Entries to Win Afghan

Sign up to receive the Books Leaving Footprints Newsletter. Comes out occasionally. No spam. No list swapping. Just email me! jhyshark@gmail.com Previous gifts include a short story, a poem, and coupons. Add your name, and don't miss out!

Friday, April 23, 2010

More Flowers in The Cemetery Ravine

Oh, you thought I was going to tell you about those dandelions! It's a two-day project. Here's a hint, which will eliminate a few of the guesses. The answer tomorrow, I promise.

dandelions steeping

Meanwhile, I'm enjoying the wildflowers in the cemetery ravine. It's a really neat place, mostly in the early spring. It's where the Woodsia ferns are, and the Dutchman's breeches. There have only been a few bloodroot, or so I thought...
bloodroot leaves

Yesterday, I scooted down one of the steep banks (I don't like to do this, because it can quickly erode the steep, loose hillsides) and right ahead of me on the opposite bank, I saw these leaves- all bloodroot. The leaves open wide like that after the flowers are done blooming, so I'll have to look there next year.
cutleaf toothwort

This is another early spring cutie, cutleaf toothwort, Dentaria laciniata. There are always a lot of leaves, but not very many blooms, so I was really happy to find a few this year.

There are some more treats there too. I'll save those for another day.

See Rusty Woodsia?
See Dutchman's Breeches


Duxbury Ramblers said...

the toothwort is beautiful we don't get that over here - the plant we call toothwort is Lathraea squamaria it is a parasitic and we usually find at at the base of trees.
Now those dandelion heads in what looks like a jam pan, are you making dandelion jam if you are that's a new one to me, but I will try anything once.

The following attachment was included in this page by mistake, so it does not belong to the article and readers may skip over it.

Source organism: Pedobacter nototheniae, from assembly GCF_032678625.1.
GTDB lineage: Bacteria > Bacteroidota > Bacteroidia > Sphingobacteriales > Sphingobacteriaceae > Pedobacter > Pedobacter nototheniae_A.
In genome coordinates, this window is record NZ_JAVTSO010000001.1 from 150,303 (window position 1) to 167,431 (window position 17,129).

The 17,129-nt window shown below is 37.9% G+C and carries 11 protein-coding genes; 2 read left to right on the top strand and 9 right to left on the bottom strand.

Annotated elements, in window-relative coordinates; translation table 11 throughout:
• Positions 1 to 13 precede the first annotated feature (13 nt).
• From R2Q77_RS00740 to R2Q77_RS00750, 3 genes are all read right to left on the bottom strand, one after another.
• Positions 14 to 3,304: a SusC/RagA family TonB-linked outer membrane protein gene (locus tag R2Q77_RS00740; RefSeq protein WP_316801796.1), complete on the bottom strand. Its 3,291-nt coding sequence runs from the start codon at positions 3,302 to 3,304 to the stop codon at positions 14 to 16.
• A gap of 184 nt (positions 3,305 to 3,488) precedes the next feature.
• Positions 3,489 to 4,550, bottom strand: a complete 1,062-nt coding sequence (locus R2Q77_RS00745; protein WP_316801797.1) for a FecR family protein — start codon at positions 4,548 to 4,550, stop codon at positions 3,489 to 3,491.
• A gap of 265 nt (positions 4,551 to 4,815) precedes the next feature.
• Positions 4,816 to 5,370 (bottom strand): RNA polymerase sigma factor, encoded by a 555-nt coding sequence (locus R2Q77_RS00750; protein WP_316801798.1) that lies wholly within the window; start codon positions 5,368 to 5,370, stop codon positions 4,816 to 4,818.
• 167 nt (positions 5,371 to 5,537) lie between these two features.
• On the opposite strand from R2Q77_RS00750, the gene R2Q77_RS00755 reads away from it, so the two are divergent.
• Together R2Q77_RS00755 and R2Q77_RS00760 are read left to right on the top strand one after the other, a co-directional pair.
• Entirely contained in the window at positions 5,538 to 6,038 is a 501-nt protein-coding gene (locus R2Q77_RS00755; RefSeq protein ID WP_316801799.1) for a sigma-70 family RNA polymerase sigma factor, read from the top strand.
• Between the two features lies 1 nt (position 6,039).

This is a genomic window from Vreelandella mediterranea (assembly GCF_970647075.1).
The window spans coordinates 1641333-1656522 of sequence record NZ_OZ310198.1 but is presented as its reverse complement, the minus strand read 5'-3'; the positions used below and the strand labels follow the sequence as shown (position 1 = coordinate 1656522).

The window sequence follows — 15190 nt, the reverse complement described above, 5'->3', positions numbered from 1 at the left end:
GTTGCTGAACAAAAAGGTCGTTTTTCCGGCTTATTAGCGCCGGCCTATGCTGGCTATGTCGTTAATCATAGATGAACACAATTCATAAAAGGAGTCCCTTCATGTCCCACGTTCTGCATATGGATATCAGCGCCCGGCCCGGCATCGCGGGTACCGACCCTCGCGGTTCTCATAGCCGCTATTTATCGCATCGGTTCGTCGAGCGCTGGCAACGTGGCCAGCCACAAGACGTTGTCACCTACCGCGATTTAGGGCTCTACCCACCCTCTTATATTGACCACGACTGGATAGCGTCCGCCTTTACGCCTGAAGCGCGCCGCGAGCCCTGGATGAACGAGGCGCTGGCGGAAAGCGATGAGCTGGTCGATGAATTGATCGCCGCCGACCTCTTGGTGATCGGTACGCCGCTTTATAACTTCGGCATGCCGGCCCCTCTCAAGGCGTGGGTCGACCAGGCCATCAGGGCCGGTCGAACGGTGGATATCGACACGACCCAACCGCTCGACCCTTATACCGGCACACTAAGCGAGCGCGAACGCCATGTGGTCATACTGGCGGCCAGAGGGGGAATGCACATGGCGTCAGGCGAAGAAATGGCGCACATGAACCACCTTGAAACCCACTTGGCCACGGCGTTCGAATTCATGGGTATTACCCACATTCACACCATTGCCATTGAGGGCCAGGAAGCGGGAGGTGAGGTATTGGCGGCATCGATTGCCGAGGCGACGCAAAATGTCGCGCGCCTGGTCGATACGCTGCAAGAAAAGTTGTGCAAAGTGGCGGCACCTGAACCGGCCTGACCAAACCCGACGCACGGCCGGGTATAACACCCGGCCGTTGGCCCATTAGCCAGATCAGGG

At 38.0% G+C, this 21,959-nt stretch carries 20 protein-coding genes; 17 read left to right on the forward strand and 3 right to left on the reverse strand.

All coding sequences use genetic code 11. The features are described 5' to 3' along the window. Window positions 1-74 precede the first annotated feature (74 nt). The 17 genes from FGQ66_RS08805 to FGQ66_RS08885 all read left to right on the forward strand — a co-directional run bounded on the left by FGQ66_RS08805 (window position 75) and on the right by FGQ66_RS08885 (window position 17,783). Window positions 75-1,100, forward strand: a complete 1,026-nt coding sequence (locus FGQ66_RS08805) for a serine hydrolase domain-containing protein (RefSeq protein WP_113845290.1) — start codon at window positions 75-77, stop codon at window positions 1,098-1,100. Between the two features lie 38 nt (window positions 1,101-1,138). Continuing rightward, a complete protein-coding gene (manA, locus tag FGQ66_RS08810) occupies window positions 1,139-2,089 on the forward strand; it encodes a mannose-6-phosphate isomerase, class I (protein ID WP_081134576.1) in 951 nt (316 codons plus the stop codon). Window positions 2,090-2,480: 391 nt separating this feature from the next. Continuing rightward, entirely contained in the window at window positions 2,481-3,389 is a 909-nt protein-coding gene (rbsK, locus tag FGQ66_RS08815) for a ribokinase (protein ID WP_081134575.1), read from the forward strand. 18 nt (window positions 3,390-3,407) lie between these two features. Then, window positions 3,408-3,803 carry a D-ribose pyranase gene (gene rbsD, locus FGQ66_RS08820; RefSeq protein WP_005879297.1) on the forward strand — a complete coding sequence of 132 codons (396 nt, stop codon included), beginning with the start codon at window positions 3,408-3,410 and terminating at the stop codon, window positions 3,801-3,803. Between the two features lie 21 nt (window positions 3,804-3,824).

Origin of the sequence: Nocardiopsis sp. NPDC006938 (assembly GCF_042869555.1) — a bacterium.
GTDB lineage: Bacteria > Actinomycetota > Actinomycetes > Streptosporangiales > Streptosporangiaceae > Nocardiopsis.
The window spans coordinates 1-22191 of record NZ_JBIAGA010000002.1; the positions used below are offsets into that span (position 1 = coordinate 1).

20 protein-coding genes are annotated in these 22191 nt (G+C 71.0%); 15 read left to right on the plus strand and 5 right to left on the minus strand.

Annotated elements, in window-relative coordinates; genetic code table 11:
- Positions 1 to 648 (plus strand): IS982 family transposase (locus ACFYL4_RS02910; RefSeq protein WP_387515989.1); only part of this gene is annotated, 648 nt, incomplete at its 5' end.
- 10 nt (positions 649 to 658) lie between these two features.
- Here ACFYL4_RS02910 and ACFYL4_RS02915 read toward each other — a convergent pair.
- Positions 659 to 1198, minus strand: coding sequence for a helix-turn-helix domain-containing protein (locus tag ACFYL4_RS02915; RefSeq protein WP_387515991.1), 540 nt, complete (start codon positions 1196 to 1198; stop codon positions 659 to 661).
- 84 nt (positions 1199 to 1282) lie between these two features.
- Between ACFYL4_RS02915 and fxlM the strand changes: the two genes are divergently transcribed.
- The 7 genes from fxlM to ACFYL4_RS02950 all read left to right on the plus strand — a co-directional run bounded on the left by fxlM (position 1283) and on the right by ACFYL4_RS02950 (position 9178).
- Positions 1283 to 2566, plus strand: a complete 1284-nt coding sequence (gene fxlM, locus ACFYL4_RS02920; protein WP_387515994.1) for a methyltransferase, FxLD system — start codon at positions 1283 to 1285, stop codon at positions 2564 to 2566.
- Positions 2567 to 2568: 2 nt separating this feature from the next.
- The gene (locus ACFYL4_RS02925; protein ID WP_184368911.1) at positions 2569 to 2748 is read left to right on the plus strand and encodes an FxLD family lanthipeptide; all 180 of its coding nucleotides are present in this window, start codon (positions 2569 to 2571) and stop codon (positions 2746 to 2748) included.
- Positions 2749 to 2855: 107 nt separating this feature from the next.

RNSANE said...

You are so busy these days, Shark! Scampering up and down banks, collecting leaves, cooking things. You have amazing energy!

Rick (Ratty) said...

I'll try to remember these leaves. Maybe I'll be able to recognize them when I see them. Little by little all of this will stick.

spinninglovelydays said...

Are you making tea? I love making tea from plants people dismiss as weeds. I notice many homeschool and nature bloggers making tea (nettle seems to be popular) nowadays. Is it a seasonal thing?

Lin said...

What are you cooking??? I hate waiting to find out, Sharky.

Sharkbytes said...

Carol- interesting that your toothwort is so different. You certainly could cook it to jelly stage, but I'm not sure if that would be too intense.

Carmen- not sure about the energy, but I sure am busy!

Ann- I really like learning to tell the plants at any stage in their growth. I'll never live long enough to get 'em all though!

Ratty- little by little is the only way. It's too overwhelming in one big pile!

Ivy- It is very seasonal! The leaves of most plants get bitter or tough, or whatever after the plant blooms. So they will be much better early.

Lin- It's all revealed now!